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The impact of direct and indirect experiences on the development of environmental knowledge, attitudes, and behavior
Direct nature experiences are important for changing environmental attitudes and behavior
Many environmental education programs strive to positively influence children's environmental behavior, however, more research is needed about program elements and experiences that lead to changes in environmental behavior. In this study, Duerden and colleagues investigated the relationship between indirect and direct nature experiences and children's environmental knowledge, attitudes, and behavior.
Researchers used surveys, focus groups, and observations to evaluate the experiences of 108 middle and high school students that participated in an international immersion environmental education program, which included a preparatory program (indirect nature experience), a 7-14 day international field workshop (direct nature experience), and a post-trip service project. Duerden and colleagues surveyed participants at multiple stages in the program, as well as a comparison group of 49 middle and high school students who did not participate in the program.
In analyzing the data, researchers found that program participants had a significant increase in environmental knowledge as compared to the comparison group. In examining the impact of different program components, Duerden and colleagues found that during the indirect nature experience (i.e., the preparatory program) children's environmental knowledge increased more than their environmental attitudes and environmental attitudes had a stronger impact on children's environmental behavior, while during the direct nature experience (i.e., the international workshop) both children's environmental knowledge and attitudes developed rather equally and both environmental knowledge and attitudes were related to environmental behavior. In addition, researchers discovered that while children's indirect experiences led to enhanced environmental knowledge, it was their direct experiences that led to attitude and behavior development. Interestingly, Duerden and colleagues found that the nature of children's direct experience was vital to the impact it had on children. For example, researchers discovered that children perceived experiences to be more direct if they were afforded freedom and autonomy during the experience.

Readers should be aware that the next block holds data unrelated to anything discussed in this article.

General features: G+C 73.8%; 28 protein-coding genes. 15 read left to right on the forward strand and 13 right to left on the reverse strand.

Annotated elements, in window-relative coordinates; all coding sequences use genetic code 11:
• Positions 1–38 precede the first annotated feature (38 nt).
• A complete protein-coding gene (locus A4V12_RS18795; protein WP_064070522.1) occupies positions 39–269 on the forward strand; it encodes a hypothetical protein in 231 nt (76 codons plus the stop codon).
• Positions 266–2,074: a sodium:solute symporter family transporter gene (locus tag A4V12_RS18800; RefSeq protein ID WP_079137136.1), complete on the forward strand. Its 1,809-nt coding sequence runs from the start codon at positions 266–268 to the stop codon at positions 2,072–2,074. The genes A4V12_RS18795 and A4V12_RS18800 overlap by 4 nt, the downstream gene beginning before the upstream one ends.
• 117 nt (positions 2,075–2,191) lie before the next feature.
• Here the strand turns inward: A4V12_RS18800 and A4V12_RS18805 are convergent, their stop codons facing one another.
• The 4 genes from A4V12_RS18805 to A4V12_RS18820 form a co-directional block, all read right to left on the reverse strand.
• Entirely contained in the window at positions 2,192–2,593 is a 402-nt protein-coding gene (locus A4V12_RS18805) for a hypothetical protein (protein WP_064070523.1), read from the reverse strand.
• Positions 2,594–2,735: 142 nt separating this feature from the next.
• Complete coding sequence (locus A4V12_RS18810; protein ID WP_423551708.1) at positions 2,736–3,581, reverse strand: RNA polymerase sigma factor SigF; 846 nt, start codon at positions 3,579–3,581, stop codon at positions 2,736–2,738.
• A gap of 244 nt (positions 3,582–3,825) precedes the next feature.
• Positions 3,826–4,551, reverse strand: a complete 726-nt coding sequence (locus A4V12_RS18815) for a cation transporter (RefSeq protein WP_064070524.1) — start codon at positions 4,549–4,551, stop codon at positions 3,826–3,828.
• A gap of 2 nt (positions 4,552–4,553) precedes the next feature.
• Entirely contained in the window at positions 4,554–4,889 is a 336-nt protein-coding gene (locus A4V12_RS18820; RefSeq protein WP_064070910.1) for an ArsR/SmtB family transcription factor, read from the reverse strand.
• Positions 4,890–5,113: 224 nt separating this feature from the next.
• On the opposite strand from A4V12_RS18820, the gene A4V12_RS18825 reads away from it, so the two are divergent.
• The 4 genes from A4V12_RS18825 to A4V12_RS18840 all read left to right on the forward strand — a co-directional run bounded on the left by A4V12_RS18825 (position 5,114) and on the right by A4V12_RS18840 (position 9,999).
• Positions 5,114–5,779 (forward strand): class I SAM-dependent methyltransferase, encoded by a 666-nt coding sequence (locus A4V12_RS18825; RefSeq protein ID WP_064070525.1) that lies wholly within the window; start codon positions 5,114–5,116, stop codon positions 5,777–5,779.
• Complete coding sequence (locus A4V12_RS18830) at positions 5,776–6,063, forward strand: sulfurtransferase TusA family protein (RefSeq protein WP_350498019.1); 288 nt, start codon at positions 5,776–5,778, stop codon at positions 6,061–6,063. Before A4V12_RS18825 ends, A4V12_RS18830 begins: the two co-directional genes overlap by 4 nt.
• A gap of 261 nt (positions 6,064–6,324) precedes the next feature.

The researchers' study design and mix of methods provides an important contribution to the literature. In concluding their article, Duerden and colleagues highlight program implications from their research, as well as future research needs.